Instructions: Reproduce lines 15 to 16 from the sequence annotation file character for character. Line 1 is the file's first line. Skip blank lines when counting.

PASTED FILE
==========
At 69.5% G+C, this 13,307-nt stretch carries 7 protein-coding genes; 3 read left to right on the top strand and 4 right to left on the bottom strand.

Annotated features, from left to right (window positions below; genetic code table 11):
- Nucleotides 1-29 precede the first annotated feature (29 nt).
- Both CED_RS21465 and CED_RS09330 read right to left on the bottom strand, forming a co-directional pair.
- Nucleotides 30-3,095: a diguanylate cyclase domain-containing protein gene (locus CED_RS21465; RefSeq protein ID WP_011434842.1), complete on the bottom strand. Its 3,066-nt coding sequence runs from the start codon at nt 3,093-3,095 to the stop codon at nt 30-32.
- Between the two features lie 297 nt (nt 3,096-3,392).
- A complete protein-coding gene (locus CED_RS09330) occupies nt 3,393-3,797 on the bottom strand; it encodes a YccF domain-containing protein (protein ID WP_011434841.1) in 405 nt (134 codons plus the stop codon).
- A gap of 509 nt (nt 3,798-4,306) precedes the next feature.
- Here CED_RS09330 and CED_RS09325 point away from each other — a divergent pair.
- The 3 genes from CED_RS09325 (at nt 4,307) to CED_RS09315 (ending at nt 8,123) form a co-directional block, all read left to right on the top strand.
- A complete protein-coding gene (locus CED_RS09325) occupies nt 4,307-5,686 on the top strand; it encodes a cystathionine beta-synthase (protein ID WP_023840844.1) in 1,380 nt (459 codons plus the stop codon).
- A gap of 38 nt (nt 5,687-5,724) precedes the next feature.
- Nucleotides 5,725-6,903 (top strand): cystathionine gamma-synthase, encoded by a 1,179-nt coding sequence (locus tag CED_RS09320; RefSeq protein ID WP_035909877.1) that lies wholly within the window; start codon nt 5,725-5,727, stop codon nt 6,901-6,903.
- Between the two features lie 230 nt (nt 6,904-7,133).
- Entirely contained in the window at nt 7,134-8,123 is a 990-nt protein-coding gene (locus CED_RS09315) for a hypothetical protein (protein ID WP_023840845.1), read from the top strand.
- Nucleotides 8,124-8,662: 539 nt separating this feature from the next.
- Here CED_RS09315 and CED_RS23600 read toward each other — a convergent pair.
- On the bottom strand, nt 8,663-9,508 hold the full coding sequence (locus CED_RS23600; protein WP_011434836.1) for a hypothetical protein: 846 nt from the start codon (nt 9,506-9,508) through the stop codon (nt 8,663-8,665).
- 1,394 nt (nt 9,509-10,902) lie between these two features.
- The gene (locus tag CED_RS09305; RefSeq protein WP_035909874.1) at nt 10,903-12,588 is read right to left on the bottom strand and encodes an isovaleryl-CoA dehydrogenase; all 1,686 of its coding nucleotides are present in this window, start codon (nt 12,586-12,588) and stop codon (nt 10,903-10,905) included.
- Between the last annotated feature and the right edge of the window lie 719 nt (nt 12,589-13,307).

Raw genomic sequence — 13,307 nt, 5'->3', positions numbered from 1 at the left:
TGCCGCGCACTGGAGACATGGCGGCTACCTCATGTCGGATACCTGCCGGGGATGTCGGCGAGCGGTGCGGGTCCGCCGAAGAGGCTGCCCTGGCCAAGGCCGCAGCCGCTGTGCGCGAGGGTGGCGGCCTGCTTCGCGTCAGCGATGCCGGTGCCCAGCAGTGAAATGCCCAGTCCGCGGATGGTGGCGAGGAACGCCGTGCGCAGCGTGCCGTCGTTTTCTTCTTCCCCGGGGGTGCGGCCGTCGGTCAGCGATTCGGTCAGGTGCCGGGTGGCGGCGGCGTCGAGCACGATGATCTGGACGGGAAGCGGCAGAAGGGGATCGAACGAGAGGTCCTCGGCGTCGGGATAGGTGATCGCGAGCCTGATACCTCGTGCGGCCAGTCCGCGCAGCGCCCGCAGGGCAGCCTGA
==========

- Entirely contained in the window at nt 7,134-8,123 is a 990-nt protein-coding gene (locus CED_RS09315) for a hypothetical protein (protein ID WP_023840845.1), read from the top strand.
- Nucleotides 8,124-8,662: 539 nt separating this feature from the next.